Once Works Well was pure technology. Now it seeks merely to divert.
Pansy subjects - Verse! Opera! Domestic trivia! - are now commonplace.
The 300-word limit for posts is retained. The ego is enlarged

Saturday, 23 April 2011

The futile spectator

Diane, Mrs BB’s younger and only sister, bridesmaid at our wedding fifty-one years ago, died of cancer. I wrote a letter which her husband read aloud and I’m told she smiled. That should have pleased me, but didn’t. I’ve written all my adult life. Such a small matter.

More usefully, I drove Mrs BB the 230 miles from Hereford to Ashford so she could sit on a hospital bed, hold Diane’s hand and talk for an hour about tiny familiar things. I sat further down the bed and spoke only briefly. I mentioned the name, Jana, I’d chosen six months ago for my novel. Told her I’d recently checked its roots and discovered it was a corruption of Diana, hence, Diane. As I kissed her goodbye I said clumsily, “Remember Jana.” She said she’d bear it in mind.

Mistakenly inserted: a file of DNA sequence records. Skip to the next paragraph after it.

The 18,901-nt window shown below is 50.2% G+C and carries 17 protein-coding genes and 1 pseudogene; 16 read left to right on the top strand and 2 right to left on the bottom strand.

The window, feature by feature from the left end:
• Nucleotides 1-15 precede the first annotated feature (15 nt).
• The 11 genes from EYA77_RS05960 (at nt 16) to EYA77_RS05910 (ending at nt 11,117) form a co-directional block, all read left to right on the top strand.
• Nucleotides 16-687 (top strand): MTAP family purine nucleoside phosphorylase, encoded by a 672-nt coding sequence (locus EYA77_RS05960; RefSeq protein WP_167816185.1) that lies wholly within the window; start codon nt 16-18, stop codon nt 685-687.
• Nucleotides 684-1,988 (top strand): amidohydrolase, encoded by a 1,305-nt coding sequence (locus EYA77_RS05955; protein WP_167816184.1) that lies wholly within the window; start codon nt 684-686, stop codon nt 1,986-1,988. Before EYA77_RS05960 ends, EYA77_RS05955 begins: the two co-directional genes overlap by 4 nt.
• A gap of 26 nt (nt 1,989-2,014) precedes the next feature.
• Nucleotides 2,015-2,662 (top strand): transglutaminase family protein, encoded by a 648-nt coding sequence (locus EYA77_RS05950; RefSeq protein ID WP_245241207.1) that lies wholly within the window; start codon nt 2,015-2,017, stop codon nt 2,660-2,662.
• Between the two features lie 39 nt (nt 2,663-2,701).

Otherwise I observed. On intense occasions it’s often the detail that counts. I learned that hospices are usually full and that the dying must qualify for admission. Learned that someone in pain can administer their own morphine via a syringe which feeds into the drip. Noticed that bedpans are now disposable and are made from a sort of papier maché.

My French teacher, a Quaker, does voluntary work at a hospice. She told me, “The dying is all right, I can assure you.” Meaning that the transition, as viewed by those standing by, lacks horror. And as far as they can tell the person they are losing is not suffering.

This post is intentionally about me, not about Diane; about being near someone who is dying. Trying to strip away confused instincts and imagined obligations, touching here and there on the reality. Some time, not now, I’ll write Diane some verse.